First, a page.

There's a reason Jon Stewart is routinely voted "the most trustworthy news source in America," and that's because MSM (mainstream media) often does stupid things just like this and expects to get away with it. Stewart succeeds because he routinely echoes our suspicions that the emperor has no clothes, and then he backs it up with devastating evidence. Wow, I guess you could say this website is motivated by Thomas Paine and Jon Stewart.

Why do you think a website is the best way to tackle your agenda? 

The First Amendment is a wonderful thing, but I probably don't need to tell you this. I wanted to contribute to the public debate about this event and maybe provide a little bit of influence on how this develops. I think of the site as a public service, and it is a small way of meeting my obligations as an engaged citizen. This website was a fast, easy way to get my ideas out there.

Have you heard from Greenbaum or anyone at the Post-Dispatch?

No, I haven't. If he wanted to talk with me, I'd be delighted. I'll bet we could have a very interesting, respectful conversation where we both learned a lot. I'll buy the beer.

Have you heard from other readers? What are their thoughts on your site?

There have been many e-mails. They've almost all been very supportive, and several have offered links or guidance.

Why did you publish Greenbaum's home address? What good will that do?

His home address is no longer on the site. Please note that his home address is already public knowledge. He publicly blogs at igreenbaum.com and has chosen to leave his domain registration information public, and has chosen to register with his home address and telephone number. This information has never been "private," and anyone who has an expectation of privacy here obviously doesn't understand the Internet. However, I've removed them from the site but point out that they aren't actually private. I know you've already tried to look up similar information about me through my domain name registration, so you see what I mean.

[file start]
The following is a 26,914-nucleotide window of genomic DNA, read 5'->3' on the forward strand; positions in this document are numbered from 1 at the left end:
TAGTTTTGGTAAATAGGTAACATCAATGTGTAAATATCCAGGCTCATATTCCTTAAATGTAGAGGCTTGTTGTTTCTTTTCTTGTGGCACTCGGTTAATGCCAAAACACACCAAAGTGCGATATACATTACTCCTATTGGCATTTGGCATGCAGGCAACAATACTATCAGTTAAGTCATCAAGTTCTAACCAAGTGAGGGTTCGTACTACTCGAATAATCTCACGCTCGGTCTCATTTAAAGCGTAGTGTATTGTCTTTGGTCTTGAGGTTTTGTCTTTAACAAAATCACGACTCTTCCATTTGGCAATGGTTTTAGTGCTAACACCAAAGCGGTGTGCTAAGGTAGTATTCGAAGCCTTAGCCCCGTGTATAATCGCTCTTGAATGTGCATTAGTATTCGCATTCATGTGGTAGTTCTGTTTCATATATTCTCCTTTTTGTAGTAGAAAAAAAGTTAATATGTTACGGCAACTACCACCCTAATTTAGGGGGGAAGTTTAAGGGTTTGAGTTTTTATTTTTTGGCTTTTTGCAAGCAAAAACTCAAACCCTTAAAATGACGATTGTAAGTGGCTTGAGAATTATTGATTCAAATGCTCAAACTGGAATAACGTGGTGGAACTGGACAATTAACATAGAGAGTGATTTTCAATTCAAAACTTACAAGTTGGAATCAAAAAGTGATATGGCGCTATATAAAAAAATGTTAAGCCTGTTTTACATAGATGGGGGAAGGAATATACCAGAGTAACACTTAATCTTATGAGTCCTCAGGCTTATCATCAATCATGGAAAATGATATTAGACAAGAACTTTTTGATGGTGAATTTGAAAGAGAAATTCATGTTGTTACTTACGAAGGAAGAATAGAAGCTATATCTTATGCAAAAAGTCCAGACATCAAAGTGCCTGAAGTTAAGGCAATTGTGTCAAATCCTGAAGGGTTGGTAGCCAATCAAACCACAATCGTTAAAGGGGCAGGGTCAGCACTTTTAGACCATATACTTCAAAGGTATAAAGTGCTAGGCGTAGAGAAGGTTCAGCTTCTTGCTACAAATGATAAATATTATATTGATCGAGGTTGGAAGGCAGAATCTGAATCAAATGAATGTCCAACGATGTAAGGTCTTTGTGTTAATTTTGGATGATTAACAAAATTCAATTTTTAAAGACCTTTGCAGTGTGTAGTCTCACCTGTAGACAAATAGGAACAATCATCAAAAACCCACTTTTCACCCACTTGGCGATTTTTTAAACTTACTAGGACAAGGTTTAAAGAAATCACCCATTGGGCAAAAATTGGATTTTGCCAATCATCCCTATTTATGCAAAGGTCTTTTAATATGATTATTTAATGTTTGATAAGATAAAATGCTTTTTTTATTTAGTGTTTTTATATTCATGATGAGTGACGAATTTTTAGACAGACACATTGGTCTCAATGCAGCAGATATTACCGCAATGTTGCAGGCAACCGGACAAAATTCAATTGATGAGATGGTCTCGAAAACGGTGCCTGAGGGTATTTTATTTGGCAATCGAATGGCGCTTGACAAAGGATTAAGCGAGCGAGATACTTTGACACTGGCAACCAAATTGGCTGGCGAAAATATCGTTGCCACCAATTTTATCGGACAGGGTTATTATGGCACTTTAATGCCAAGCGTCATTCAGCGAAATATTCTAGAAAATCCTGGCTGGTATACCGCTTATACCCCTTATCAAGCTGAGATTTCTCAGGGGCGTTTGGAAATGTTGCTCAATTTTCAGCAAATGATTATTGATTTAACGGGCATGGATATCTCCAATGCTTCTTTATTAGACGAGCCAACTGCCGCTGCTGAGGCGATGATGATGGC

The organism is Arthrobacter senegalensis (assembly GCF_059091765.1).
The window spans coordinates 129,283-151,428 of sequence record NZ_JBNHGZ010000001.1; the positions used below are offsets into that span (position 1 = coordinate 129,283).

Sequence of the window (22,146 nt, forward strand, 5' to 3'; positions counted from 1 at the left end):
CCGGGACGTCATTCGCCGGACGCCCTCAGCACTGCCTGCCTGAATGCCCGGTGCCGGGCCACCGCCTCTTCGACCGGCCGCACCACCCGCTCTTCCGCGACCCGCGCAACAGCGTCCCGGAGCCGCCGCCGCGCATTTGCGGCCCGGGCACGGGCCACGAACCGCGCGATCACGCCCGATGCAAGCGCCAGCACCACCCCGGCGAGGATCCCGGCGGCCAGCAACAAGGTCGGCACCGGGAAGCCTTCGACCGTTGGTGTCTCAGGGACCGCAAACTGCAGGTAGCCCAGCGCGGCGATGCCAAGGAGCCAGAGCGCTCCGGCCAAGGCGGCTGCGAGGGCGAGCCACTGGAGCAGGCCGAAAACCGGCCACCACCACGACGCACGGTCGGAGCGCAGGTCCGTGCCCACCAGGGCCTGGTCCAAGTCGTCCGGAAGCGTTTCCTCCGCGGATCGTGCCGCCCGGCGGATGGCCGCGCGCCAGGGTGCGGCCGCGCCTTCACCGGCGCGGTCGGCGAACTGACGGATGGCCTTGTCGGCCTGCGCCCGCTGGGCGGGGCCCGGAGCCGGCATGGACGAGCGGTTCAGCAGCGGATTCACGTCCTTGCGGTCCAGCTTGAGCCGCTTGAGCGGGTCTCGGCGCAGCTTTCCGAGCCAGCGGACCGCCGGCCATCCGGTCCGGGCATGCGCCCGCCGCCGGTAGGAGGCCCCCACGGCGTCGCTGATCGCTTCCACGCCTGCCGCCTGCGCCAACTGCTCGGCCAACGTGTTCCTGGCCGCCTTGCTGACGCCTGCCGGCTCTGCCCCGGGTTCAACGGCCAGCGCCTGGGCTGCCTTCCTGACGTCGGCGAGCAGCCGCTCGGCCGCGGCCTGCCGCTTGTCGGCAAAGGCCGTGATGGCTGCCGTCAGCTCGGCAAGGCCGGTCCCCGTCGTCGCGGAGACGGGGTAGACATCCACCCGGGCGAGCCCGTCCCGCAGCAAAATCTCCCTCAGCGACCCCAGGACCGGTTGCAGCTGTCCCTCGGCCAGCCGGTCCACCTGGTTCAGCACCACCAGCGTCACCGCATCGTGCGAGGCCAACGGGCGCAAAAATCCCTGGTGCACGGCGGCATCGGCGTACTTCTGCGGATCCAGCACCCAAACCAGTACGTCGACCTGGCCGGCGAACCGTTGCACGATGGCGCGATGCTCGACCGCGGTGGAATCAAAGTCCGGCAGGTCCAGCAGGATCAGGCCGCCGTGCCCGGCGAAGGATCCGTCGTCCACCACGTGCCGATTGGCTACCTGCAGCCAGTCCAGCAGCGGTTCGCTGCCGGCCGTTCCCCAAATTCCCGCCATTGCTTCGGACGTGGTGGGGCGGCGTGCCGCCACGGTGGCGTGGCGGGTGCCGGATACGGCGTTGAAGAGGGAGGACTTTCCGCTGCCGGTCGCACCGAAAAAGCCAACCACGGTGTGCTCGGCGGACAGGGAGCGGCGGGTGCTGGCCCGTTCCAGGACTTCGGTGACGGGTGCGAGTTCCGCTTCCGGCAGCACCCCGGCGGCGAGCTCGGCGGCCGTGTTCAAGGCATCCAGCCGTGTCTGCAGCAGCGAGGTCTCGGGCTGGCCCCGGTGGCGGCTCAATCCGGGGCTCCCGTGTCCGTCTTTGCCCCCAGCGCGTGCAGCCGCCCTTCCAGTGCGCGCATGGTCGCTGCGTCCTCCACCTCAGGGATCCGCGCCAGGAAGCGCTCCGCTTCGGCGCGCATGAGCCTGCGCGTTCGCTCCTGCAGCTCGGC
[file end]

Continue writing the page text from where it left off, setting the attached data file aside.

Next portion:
Have you had any contact with the person who supposedly lost his job because of Greenbaum?

No, but I'd like to. I very much want to hear more about what happened. I'd like to improve the factual content on the site.
—Chad Garrison

Come Give Us a Smooch, Jerry
Back when we was a pup, men were men and what happened in the newsroom stayed in the newsroom. That's why Unreal coughed up our morning tequila shot when we read Chad Garrison's scoop about 76-year-old gossip column emeritus Jerry Berger getting banned from the Post-Dispatch premises for allegedly feeling up the male help.

"After a recent newsroom visit, we received several complaints from staff members about inappropriate behavior directed at them from Jerry," says P-D editor Arnie Robbins. "I love Jerry. We're friends. But we cannot tolerate that type of behavior in the newsroom."

Well, here at Riverfront Times, we take pride in our old-school cred. That's right: We not only tolerate "that type of behavior in the newsroom," we openly encourage it.

That's why we hereby invite Jerry Berger to come aboard the USS RFT as Unreal's first-ever gossip intern. The position's unpaid owing to budget constraints, but the perks more than make up for the lack of remuneration. (Funny, that's what our boss said to us when we asked for a raise. Anyhoo.)

We're already planning how to introduce our newest addition to the newsroom: Jerry's First Day on the Job: A Riverfront Times Slideshow.

That's sure to rock out the page views!
—Unreal